Garum was made in giant vats by layering fresh fish guts with bands of salt and aromatic herbs, before leaving the mixture to ferment under the Mediterranean sun for several months until it reached the desired level of pungency. Once ready, the resultant mixture was strained, producing a thick, amber-coloured sauce. The remaining wet paste, known as allec, was still used as a condiment, but was less complex in flavour and seen as an inferior product to the highly prized garum.
After the fall of the Roman Empire, this once ubiquitous sauce quickly faded into obscurity. However, its legacy still lives on today. Modern-day fermented fish sauces the likes of colatura di alici from southwest Italy, Southeast Asian fish sauces such as Vietnamese nuoc mam, and even Britain’s Worcestershire and anchovy sauces all owe a debt to Rome’s original garum.
Thanks to the trend for fermented foods (on which we’ve reported extensively) a shift towards artisanal products and a growing respect for the recipes of the past, there’s a new wave of chefs experimenting with making their own versions of garum. Some of those championing and creating homemade garums include Heston Blumenthal, René Redzepi, Robin Gill and Stevie Parle.
Trendsetters: who’s using it?
- In London, Sager & Wilde, in Hackney, and The Dairy, in Clapham, both regularly have garum on the menu – recent examples from both respectively include: Cornish hake, chicory catalogna and anchovy sauce; and charred mackerel, purple sprouting broccoli and garum hollandaise.
- English Hippy (aka John Chantarasak, chef at London restaurant Som Saa) makes an Anglo-style garum using either squid or mackerel, which he incorporates into his Thai-inspired cooking – for example, mixing it with palm sugar as a sweet and savoury glaze for freshly grilled mackerel.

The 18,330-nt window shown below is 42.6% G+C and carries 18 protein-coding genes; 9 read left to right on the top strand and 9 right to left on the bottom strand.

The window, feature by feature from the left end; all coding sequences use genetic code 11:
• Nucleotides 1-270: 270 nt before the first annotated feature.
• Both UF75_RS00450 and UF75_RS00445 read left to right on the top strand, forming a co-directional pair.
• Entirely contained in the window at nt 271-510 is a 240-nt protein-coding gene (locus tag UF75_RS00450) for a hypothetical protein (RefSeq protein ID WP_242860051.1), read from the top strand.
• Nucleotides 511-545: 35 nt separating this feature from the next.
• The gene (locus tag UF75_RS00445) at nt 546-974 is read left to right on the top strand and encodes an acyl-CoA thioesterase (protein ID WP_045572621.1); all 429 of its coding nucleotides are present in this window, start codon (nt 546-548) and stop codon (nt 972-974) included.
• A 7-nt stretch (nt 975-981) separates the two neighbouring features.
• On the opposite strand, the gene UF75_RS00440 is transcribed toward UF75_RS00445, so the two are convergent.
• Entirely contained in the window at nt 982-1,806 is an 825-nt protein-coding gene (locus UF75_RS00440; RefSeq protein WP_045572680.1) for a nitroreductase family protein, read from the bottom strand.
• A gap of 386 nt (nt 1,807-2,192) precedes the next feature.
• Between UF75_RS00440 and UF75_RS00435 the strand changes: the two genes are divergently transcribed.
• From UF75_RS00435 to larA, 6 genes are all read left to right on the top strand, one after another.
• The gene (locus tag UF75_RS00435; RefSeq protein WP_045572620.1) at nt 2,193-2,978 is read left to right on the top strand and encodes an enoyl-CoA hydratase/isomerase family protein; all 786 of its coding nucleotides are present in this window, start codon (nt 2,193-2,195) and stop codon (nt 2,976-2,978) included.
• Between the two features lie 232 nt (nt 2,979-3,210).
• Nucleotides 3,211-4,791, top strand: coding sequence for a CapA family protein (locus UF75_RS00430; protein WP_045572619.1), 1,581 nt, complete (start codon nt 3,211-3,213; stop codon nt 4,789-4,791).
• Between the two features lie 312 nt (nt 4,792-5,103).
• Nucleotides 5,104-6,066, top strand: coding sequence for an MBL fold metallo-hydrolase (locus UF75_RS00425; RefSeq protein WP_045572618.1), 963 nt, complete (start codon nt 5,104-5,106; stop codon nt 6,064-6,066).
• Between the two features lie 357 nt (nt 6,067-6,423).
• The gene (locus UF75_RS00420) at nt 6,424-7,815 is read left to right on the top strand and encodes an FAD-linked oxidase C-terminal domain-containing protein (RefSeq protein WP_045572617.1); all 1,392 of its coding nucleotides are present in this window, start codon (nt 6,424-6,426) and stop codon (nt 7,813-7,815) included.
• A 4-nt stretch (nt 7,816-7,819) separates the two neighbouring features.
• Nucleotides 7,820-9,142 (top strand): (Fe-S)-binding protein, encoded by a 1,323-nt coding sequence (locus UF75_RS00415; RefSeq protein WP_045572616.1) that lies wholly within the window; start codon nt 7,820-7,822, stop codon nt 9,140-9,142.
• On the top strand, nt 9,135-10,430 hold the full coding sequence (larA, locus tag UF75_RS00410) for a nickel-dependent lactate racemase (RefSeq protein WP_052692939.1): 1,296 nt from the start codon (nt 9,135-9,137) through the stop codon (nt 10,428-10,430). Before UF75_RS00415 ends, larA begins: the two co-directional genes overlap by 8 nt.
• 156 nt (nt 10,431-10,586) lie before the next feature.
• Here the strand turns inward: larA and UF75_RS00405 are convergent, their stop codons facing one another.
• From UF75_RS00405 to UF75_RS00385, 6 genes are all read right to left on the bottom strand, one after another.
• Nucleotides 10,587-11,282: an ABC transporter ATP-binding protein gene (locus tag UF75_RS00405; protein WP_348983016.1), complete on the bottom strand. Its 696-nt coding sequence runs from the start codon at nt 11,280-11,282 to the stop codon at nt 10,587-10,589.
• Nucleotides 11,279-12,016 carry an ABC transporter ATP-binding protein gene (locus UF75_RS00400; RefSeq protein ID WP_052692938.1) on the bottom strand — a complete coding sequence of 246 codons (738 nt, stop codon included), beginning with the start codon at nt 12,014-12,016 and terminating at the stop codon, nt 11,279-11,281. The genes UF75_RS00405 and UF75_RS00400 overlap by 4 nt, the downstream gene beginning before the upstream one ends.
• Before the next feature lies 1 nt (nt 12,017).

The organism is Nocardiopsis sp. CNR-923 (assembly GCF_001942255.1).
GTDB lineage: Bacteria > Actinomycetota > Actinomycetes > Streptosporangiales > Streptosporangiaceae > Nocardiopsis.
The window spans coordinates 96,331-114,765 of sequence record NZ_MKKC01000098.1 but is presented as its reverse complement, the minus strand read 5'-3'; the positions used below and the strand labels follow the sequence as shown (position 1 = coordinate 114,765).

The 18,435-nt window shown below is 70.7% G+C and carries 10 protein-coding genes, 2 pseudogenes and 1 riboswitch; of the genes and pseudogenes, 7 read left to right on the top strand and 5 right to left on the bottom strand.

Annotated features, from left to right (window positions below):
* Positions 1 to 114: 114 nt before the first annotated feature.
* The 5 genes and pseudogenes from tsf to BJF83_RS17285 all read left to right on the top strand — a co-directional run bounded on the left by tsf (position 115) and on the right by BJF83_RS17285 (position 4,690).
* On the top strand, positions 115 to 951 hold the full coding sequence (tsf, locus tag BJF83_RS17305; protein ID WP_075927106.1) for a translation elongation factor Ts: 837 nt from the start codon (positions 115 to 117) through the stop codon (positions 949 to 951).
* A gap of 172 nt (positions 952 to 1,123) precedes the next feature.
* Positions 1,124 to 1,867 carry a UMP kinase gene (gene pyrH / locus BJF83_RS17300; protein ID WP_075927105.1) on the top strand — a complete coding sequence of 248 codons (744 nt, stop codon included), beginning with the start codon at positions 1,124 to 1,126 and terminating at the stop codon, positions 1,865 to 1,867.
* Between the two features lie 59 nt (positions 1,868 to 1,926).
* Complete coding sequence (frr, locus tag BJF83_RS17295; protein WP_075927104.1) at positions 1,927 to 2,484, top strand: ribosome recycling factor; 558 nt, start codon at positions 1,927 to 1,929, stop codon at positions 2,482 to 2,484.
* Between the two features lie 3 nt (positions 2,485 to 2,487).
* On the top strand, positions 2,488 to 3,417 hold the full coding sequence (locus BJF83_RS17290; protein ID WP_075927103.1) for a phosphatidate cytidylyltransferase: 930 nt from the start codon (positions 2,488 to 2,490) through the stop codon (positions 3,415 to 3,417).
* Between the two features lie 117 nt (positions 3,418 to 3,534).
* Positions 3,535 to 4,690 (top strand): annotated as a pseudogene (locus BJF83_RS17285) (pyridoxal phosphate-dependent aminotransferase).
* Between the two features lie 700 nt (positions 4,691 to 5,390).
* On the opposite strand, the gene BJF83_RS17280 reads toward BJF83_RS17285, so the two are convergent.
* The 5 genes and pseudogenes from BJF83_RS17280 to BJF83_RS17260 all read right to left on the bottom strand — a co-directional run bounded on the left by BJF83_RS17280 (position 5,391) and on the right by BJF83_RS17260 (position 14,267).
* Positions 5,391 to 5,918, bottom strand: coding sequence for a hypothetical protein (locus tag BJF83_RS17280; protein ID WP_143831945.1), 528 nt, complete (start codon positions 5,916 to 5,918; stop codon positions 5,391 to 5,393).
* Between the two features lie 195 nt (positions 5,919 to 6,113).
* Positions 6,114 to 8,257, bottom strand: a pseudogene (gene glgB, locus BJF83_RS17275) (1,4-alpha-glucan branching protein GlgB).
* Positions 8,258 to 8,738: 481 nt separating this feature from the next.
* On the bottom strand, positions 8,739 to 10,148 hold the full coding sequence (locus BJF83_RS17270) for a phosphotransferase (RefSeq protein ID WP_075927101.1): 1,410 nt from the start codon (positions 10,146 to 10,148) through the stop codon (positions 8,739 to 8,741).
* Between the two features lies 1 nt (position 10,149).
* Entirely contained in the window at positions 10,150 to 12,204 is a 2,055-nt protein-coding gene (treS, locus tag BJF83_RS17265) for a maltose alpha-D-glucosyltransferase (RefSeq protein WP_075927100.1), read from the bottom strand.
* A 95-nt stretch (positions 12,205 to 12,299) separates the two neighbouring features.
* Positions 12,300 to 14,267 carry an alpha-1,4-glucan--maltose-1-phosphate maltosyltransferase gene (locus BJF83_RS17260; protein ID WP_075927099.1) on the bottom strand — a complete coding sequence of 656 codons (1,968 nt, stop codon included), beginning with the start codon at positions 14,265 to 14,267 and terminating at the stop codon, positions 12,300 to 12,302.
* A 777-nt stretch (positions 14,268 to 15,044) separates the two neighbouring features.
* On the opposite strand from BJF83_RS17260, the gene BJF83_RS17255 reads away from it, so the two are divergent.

- Stevie Parle (of Craft and Palatino) makes his own garum, not by fermenting it in the traditional way, but by using barley treated with aspergillus (otherwise known as koji mould, which is the basis of miso paste). His garum is made using waste fish from his restaurant – typically, mackerel, cuttlefish or squid – and has an amazingly deep and richly savoury flavour that makes it much more complex than Asian fish sauce. He recommends using it as a seasoning or a butter for meat or vegetables, or making it into an emulsion sauce to serve with steak tartare.
- Garum Restaurant, in Perth, Australia, is a contemporary Roman osteria with a menu that blends local produce with ancient techniques, and serves the likes of quail cooked with honey, garum, fennel, currants and pine nuts, and kingfish crudo with barley, sorrel, cucumber and garum.
- Restaurant Haervaerk, in Aarhaus, Denmark, uses an artisanal garum (pictured above) made by sea-salt producers Nordur & Co, which they create using their own salt and Icelandic mackerel.
- Also in Northern Europe, the Nordic Food Lab, a non-profit, open-source organisation created by chefs Claus Meyer and René Redzepi that explores the edible potential of the Nordic region, has developed a unique take on garum. Looking to the future of food, it has experimented with making garum from fermented insects rather than fish. So far, it has made single-species garums using grasshopper, crickets, wax-moth larvae, bee larvae and mealworms, with each having its own particular colour, texture and flavour profile. Although unlikely to make it to the mass market any time soon, it highlights how the simple act of fermenting can be used to enhance just about anything.
Image: Courtesy of Nordur & Co
Content: courtesy of Flavour Feed